The possibility that Brett Kavanaugh will be confirmed to the Supreme Court is looking more and more likely. On Friday, Sept. 28, the Senate Judiciary Committee voted to advance Kavanaugh's nomination to the full Senate, despite a series of sexual assault allegations made against him throughout his confirmation process. Kavanaugh has adamantly denied the allegations. Elite Daily reached out to his representatives for further comment, but did not receive a reply. Even so, with Kavanaugh inching closer to being confirmed to the Supreme Court, you might be wondering the important thing: when will the Senate vote on Brett Kavanaugh's nomination? What with all the drama, the answer is kind of complicated.
Before the committee vote, it was expected that the Senate could vote on Kavanaugh as early as Monday, Oct. 1 or Tuesday, Oct. 2, according to USA Today. But a last-minute change of heart could prolong the process. As the Senate Judiciary Committee prepared to vote, Arizona Sen. Jeff Flake spoke up to say that although he would vote to move the nomination out of committee, he would not vote in favor of confirmation unless the FBI investigates the allegations leveled against Kavanaugh. Flake called for a delay of up to one week in order to give the FBI time to conduct an investigation. “I think it would be proper to delay the floor vote for up to but not more than one week in order to let the FBI to do an investigation limited in time and scope to the current allegations that are there,” Flake explained. However, both Flake and Senate Judiciary Committee Chairman Sen. Chuck Grassley of Iowa noted that the choice to delay the confirmation is ultimately up to Senate Majority Leader Mitch McConnell.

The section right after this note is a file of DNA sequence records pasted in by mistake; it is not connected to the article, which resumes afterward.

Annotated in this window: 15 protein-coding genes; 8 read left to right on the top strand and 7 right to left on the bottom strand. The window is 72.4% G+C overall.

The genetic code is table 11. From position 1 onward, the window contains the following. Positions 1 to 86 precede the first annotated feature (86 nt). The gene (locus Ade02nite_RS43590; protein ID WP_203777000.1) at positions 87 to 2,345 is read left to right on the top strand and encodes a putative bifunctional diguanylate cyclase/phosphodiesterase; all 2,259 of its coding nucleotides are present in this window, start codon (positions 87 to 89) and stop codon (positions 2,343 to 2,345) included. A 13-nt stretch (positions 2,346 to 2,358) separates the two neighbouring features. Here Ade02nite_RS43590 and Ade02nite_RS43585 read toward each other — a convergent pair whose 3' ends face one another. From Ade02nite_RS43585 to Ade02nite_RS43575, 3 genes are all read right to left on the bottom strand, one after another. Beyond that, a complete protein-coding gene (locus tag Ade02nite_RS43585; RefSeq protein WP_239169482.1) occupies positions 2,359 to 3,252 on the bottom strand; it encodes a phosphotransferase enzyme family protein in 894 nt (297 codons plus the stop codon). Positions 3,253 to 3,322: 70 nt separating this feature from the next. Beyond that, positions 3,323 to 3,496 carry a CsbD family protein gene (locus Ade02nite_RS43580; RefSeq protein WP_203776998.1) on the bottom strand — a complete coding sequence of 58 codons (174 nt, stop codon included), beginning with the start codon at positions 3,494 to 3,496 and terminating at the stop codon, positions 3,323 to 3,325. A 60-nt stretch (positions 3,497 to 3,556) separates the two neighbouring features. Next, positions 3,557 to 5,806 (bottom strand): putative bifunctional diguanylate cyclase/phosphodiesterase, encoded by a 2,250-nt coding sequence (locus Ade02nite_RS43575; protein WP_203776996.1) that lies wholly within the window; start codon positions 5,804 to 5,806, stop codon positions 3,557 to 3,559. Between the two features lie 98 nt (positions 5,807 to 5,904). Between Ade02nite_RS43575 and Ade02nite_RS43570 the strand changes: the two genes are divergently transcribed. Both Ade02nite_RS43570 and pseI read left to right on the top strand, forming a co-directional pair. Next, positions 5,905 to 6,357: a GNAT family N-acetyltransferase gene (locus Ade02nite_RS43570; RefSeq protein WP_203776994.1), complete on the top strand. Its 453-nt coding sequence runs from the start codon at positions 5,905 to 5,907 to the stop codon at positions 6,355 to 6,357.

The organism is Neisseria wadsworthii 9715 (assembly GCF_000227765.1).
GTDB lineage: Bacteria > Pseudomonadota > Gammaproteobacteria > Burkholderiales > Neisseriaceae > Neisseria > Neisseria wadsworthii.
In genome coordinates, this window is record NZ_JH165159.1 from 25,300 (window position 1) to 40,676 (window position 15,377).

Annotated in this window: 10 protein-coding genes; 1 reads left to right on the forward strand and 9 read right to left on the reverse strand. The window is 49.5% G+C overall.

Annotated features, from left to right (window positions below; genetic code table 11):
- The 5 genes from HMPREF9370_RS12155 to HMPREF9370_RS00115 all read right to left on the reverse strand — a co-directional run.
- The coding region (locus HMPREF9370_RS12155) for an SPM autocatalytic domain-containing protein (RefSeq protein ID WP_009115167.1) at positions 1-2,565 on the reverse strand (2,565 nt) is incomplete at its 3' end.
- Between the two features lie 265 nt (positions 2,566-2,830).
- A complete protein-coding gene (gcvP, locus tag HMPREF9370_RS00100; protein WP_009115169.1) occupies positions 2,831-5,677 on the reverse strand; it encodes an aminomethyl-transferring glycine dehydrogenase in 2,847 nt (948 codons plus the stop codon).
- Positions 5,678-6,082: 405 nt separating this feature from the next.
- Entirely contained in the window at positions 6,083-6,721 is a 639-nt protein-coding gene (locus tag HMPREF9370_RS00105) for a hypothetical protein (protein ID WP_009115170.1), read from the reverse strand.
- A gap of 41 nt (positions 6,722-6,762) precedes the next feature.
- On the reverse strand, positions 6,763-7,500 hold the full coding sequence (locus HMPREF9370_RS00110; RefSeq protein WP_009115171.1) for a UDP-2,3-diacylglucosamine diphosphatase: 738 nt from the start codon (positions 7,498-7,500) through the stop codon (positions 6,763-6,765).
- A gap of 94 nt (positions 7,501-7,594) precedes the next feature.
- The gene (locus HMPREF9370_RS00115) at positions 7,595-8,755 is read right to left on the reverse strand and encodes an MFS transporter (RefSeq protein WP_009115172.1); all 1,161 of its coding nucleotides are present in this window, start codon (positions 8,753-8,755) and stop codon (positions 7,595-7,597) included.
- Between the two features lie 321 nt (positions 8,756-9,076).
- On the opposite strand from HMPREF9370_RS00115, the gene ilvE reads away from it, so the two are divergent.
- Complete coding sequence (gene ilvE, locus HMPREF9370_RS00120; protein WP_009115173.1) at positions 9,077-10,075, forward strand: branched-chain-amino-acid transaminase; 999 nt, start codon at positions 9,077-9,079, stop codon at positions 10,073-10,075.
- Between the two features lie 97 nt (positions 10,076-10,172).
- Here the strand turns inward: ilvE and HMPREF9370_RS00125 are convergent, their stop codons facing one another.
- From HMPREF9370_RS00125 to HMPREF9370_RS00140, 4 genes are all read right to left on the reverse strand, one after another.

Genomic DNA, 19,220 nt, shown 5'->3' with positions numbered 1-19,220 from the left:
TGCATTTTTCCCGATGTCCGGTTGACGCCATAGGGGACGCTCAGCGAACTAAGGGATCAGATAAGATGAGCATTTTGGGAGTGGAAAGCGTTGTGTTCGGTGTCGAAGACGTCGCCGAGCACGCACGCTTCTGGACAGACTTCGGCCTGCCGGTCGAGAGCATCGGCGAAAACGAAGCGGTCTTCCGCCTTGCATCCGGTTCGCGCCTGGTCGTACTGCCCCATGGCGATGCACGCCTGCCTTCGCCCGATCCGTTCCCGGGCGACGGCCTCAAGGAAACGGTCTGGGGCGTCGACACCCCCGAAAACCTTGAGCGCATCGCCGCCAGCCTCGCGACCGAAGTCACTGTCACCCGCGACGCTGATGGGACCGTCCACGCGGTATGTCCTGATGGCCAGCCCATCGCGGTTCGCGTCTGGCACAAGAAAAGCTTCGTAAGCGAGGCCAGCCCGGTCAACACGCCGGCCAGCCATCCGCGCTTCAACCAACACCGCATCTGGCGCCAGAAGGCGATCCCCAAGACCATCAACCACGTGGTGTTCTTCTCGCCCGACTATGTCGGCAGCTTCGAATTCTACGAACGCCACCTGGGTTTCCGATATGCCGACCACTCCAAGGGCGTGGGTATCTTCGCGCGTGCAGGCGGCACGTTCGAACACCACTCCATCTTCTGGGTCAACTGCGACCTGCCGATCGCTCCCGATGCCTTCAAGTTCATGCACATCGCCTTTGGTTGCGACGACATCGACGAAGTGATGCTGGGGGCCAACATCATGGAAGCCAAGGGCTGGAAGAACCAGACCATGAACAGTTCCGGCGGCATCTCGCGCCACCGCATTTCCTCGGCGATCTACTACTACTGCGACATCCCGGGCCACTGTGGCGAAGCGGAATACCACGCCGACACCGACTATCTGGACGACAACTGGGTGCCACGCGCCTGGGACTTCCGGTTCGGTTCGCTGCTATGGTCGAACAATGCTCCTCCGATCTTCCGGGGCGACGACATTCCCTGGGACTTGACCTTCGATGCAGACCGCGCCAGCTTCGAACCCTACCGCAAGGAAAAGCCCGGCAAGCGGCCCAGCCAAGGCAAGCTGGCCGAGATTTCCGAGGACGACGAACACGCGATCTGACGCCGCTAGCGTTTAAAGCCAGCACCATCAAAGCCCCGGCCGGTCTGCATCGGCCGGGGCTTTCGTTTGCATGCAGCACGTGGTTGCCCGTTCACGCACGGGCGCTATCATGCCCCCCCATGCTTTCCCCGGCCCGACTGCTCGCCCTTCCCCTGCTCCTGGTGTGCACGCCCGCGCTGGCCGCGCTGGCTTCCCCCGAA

Later in the day on Sept. 28, it looked like the calls to delay had been successful. Shortly before 4 p.m. ET, Sen. John Cornyn announced that he and several other Republican senators had met with McConnell, and the leaders had agreed on a new investigation into the judge. "There's going to be a supplemental FBI background investigation," Cornyn said, according to NBC News.
On Friday afternoon, the Republican-led Senate Judiciary Committee voted 11-10 along party lines to send Kavanaugh’s Supreme Court nomination to the full Senate for his final confirmation. The vote came less than a day after both Ford and California professor Christine Blasey Ford appeared before the committee to share their accounts of an alleged assault she claims happened back in the 1980s while they were in high school, which Kavanaugh has denied.
According to Ford, an intoxicated Kavanaugh allegedly locked her in a room at a gathering of friends, pinned her on a bed and sexually assaulted her. During her testimony, Ford told the committee that she's "100 percent" certain that Kavanaugh attacked her. Kavanaugh has repeatedly denied her accusations. "This is a completely false allegation. I have never done anything like what the accuser describes — to her or anyone," Kavanaugh said in a statement, per CNBC. His representatives did not respond to Elite Daily's request for further comment. Kavanaugh also maintained his innocence during his testimony on Sept. 27, implying that he was the victim of a smear campaign by Democrats. "This whole two-week effort has been a calculated and orchestrated political hit fueled with apparent pent-up anger about President Trump and the 2016 election," he declared.
Although there were widespread concerns that the allegations against him could threaten his nomination, with the latest update, it looks like Kavanaugh has a real chance at winning over a seat in the Supreme Court. We'll see what happens once this case makes it to the Senate — whenever that is.